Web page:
The death of linear TV is not something that Freeview is experiencing, with the vast majority of people in the UK still tuning in live, according to Freeview managing director Guy North.
Speaking on a panel debate at TV Connect yesterday, North said that there is a “danger of overstating” the change in viewing habits.
However he conceded that the launch of its connected Freeview Play platform was to make sure the free-to-air DTT provider was “keeping up with our audiences’ expectations”.
“I think you’ll find a lot of people talking here about the death of linear TV and how much people are moving away from watching live – we’re really not seeing that at the moment though,” said North.
“Eighty-six percent of viewing is still to live TV in the UK and people are using mobile devices to supplement viewing rather than replace the existing viewing habits.”
Freeview launched its Play offering in October, offering broadcast TV integrated with on-demand and catch-up TV. “Over the coming years our vision is to make Freeview Play the new normal way of watching TV within the UK,” said North.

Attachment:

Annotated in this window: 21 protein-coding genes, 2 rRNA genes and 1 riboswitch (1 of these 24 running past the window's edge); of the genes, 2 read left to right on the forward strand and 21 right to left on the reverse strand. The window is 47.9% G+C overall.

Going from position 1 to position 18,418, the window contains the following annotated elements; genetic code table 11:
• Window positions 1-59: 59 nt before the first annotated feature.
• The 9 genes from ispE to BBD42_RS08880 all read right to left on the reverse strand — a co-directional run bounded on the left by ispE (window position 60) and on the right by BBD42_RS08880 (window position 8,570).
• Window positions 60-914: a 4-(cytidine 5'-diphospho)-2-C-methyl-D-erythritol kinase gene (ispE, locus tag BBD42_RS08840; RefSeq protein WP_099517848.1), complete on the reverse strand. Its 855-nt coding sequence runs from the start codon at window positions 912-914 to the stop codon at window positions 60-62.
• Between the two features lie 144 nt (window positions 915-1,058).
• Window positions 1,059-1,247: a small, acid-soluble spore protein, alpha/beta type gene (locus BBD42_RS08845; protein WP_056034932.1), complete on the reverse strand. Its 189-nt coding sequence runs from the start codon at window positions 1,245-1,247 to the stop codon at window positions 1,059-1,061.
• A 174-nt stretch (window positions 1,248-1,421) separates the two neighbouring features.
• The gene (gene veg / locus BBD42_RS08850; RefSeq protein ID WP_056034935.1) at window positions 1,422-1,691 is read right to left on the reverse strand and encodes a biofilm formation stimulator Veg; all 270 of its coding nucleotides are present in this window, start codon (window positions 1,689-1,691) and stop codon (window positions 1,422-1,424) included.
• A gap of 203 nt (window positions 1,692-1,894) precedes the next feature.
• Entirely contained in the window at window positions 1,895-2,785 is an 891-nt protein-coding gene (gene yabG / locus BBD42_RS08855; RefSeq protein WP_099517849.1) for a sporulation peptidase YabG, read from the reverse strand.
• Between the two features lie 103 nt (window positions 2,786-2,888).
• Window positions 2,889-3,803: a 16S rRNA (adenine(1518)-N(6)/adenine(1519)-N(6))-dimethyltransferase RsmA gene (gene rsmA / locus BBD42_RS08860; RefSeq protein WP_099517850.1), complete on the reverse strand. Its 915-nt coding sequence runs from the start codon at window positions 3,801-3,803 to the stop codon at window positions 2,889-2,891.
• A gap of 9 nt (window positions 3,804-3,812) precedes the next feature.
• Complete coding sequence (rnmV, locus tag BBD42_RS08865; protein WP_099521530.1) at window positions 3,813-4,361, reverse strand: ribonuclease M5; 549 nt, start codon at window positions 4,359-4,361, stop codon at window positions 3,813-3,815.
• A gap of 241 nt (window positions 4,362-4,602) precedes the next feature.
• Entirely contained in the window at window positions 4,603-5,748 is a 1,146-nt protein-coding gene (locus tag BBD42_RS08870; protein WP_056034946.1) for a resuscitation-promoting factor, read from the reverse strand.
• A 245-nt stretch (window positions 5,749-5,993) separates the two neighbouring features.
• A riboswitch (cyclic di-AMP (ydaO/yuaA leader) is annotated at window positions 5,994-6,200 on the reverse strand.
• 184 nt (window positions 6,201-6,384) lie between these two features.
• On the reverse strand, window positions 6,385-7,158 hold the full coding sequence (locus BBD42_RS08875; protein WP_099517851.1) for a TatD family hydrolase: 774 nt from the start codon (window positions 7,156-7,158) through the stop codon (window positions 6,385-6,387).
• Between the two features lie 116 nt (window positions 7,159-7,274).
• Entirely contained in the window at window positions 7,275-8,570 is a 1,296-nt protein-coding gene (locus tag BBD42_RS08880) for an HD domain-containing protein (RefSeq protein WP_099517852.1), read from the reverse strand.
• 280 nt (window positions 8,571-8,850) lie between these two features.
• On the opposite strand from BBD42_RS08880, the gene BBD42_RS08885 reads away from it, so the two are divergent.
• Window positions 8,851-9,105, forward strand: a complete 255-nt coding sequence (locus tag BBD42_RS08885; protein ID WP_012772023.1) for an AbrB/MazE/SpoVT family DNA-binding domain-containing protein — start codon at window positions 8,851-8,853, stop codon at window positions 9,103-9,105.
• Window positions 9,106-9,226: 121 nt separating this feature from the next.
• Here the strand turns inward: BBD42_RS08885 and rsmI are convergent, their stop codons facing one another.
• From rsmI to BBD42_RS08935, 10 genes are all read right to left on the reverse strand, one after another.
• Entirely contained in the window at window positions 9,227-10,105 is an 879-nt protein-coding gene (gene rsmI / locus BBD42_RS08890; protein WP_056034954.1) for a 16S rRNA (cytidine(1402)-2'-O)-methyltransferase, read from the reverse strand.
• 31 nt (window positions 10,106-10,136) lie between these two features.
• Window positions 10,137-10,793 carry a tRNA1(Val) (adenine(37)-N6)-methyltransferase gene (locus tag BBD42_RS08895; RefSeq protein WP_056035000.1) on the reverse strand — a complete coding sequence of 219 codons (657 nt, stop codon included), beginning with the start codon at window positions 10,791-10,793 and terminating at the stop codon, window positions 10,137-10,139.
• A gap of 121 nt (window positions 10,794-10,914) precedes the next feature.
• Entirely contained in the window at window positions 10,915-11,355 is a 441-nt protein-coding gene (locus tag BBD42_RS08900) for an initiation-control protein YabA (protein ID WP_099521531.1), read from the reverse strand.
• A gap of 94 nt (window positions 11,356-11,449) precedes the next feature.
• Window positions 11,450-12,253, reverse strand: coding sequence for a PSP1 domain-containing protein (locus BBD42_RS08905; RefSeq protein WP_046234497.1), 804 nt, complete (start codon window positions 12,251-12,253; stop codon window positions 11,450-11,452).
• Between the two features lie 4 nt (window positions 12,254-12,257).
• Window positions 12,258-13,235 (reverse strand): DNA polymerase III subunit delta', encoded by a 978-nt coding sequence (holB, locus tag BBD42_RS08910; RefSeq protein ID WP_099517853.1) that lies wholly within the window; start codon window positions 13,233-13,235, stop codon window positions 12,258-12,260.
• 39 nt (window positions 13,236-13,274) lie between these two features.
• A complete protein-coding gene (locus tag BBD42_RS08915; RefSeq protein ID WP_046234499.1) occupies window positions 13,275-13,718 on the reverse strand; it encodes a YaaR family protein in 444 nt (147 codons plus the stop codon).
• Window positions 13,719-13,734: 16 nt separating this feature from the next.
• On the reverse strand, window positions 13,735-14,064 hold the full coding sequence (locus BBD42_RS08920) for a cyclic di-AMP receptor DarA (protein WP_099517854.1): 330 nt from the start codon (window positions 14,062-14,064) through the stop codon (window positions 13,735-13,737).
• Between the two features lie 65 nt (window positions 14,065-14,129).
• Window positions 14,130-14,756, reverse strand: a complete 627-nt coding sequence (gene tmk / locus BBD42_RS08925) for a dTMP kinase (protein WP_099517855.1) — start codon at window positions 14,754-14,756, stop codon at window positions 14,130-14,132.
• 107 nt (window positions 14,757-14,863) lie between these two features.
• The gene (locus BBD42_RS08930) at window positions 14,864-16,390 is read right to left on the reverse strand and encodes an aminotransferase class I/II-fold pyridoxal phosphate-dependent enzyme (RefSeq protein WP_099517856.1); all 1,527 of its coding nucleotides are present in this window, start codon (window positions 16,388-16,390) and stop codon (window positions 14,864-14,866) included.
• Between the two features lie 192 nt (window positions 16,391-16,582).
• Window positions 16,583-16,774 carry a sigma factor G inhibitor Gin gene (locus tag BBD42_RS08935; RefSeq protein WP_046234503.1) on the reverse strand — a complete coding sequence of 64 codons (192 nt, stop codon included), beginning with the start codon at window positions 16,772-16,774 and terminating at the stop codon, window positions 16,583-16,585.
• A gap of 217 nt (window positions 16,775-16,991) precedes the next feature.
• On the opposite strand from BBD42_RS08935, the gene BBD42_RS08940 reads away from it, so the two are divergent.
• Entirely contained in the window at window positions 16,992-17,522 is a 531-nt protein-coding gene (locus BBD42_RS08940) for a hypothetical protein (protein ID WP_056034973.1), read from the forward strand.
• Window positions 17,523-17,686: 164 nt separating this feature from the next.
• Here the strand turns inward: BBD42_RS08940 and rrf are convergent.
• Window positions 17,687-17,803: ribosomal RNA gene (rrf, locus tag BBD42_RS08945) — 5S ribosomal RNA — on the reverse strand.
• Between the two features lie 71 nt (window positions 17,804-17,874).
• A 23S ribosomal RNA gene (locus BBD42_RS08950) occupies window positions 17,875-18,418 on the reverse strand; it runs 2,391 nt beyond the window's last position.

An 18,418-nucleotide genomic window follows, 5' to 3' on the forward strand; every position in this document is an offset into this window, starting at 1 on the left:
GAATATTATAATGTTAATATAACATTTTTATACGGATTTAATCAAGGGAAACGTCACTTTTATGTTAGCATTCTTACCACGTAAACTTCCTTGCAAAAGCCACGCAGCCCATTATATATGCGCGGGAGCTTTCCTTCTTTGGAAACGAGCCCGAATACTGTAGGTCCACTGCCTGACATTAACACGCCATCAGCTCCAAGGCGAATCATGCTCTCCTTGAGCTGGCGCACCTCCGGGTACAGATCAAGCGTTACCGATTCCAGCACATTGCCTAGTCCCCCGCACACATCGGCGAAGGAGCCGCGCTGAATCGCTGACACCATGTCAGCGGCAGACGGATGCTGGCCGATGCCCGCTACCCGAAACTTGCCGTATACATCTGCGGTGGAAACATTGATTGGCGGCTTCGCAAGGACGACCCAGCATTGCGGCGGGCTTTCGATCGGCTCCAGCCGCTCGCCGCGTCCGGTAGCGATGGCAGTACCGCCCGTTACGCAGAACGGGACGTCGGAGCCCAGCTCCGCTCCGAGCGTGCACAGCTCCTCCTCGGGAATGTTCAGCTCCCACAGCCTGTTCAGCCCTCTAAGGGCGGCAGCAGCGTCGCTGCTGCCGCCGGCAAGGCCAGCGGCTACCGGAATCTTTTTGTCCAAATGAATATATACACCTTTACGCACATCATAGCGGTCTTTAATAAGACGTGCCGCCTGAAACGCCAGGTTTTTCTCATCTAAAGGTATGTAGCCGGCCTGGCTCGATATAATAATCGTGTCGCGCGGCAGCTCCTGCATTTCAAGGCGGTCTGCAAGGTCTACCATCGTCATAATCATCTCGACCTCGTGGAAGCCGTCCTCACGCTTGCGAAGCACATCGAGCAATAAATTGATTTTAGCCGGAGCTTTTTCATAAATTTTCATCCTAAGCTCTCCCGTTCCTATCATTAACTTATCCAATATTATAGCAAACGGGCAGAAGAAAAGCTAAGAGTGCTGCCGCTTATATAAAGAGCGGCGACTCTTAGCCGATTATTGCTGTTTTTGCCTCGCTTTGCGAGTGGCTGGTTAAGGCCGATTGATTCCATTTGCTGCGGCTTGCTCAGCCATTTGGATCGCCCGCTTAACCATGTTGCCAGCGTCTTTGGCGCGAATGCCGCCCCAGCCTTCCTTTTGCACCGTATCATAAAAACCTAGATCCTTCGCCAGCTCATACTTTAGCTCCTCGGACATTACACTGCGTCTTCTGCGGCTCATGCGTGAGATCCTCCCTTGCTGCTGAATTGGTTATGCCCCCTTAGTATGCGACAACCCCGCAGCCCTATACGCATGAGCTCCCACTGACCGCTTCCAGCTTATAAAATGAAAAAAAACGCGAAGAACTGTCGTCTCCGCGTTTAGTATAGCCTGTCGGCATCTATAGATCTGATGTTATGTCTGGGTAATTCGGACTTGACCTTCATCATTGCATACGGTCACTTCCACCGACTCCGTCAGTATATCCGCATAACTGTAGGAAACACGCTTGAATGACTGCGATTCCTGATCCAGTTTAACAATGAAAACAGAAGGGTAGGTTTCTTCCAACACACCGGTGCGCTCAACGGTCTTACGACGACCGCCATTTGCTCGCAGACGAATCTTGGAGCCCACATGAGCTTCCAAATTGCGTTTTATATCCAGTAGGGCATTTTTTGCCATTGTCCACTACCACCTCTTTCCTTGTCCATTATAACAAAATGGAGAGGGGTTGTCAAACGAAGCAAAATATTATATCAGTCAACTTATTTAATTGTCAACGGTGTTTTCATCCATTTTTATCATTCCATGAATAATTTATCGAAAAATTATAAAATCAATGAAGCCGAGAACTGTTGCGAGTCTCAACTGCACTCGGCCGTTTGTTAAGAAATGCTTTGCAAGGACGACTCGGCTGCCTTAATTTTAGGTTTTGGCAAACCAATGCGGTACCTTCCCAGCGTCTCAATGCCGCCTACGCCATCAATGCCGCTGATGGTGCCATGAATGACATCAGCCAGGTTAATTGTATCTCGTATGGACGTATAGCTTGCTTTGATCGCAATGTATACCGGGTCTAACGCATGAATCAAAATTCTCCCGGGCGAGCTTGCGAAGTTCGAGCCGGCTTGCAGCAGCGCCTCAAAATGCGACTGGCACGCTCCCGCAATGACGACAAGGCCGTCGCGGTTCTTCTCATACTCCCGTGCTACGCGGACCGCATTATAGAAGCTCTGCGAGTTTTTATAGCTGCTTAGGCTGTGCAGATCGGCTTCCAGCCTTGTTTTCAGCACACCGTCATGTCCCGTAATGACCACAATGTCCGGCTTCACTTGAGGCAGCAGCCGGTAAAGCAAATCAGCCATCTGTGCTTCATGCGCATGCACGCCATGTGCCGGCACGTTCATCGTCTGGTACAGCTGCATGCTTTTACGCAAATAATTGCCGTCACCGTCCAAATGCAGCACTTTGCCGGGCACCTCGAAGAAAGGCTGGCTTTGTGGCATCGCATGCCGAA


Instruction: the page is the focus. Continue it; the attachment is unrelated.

Also speaking on the panel, Damien Read, director of product marketing for Now TV, stressed that Sky’s standalone over-the-top service is not cannibalising its core pay TV offering.
“We generally know we are expanding the market. 90% of our viewers haven’t even considered Sky. We really see ourselves as focusing on this ‘pay-lite’ segment,” said Read.
He claimed that Now TV, which is available across devices and through a Now TV-branded streaming box, complements Sky and caters for people who want to “dip out of the odd series”.
Brain Morris, vice-president and general manager, media and entertainment services, Tata Communications, claimed that linear and over-the-top content tend to work “in conjunction with each other.”
The exec, whose role is to build media and entertainment applications that ride on top of Tata’s underwater infrastructure, said that OTT viewing is growing at a rate of about 40% a year while linear TV is declining “at a slow rate of about 5% year-on-year”.
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27 November 2020 @ 17:33:07 UTC